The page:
Health Officials Confirm First Zika Case In Riverside County

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riverside university health systemRIVERSIDE – Health officials announced a 50-year-old man who recently traveled to the Caribbean tested positive for the Zika virus, making him the first confirmed case in Riverside County.

County Public Health Officer Dr. Cameron Kaiser emphasized the infection was not locally acquired and the patient, who lives in Southwest Riverside County, likely became infected during his travels to Dominican Republic where the Zika infected mosquitos are present. The patient is expected to fully recover.

There have been no locally acquired Zika cases in the continental U.S. “While Riverside County is one of the last counties in Southern California to have a confirmed case, we always knew it would happen eventually,” said Kaiser.

“We will continue working together with our partners in health care and vector control to protect our residents, especially pregnant women and the unborn, who are most at risk. Sarah S. Mack, MPH, Director Cameron Kaiser, M.D., Public Health Officer.

Zika is typically transmitted to people by a bite from an infected mosquito, however, it can also be spread from mother to unborn child, through sexual contact, and through blood transfusions. The mosquito that carries Zika has been found in portions of Riverside County, including the Coachella Valley, Corona-Norco, and parts of the San Jacinto Valley.

About 80 percent of people who are infected with Zika do not have any symptoms. Illness may develop in 20 percent of infected people within three to seven days after a bite from an infected mosquito. Serious complications are extremely rare for the patient, but Zika has been linked to abnormal brain development in the baby when it infects a pregnant woman. Symptoms are generally mild and can last for several days to a week. Common symptoms of Zika include fever, rash, joint pain, conjunctivitis (red eyes), muscle pain or headache. There is no medication to treat Zika and no vaccine is currently available. The best way to prevent Zika is to avoid travel to areas where active transmission is present. Zika is only one of several diseases that can be spread by mosquitoes.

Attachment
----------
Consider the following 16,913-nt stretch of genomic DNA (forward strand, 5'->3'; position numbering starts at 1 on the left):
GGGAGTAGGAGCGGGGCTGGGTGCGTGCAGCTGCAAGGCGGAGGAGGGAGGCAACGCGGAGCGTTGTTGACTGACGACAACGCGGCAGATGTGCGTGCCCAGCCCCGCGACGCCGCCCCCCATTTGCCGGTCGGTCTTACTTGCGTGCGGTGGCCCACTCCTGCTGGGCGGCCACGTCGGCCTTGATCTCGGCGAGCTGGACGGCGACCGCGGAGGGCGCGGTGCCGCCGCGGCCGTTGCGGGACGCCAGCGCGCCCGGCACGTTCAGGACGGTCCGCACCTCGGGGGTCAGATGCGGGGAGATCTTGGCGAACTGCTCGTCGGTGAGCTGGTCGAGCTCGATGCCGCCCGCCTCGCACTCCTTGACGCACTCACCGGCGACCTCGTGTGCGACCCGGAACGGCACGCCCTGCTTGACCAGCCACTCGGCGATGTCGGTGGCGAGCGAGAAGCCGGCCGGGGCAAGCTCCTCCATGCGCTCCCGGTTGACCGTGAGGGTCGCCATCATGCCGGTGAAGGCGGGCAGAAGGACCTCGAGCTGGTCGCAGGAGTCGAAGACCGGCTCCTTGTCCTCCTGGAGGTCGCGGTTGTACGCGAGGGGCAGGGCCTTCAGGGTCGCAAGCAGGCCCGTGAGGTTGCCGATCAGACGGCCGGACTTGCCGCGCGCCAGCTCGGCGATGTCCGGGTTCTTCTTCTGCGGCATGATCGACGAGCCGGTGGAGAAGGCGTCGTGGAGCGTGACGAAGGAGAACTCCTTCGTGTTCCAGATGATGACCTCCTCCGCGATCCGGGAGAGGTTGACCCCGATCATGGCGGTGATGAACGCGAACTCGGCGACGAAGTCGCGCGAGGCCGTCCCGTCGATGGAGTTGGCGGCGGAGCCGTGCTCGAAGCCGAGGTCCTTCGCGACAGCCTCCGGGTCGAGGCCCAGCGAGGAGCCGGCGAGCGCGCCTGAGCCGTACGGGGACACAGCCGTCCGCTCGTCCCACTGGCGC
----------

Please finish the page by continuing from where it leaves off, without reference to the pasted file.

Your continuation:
To protect yourself from mosquito bites, consider the following: • Wear long-sleeved shirts, long pants, socks, and shoes.
• Use EPA-registered insect repellents and apply according to the label instructions.
• Stay and sleep in places with air conditioning and screened-in windows.
• Prevent standing water in your yard by disposing discarded tires, cans, plastic containers; draining standing water from pool or hot tub covers; turning over plastic wading pools and wheel barrows when not in use; keeping drains, ditches and culverts clean of trash and weeds so water will drain properly; and cleaning gutters to ensure they drain properly.
• If you are returning from a Zika area, which includes the Caribbean, most of Central and South America and some Pacific islands, wear insect repellent both there and also for at least three weeks when you return here to reduce the risk of spreading it locally.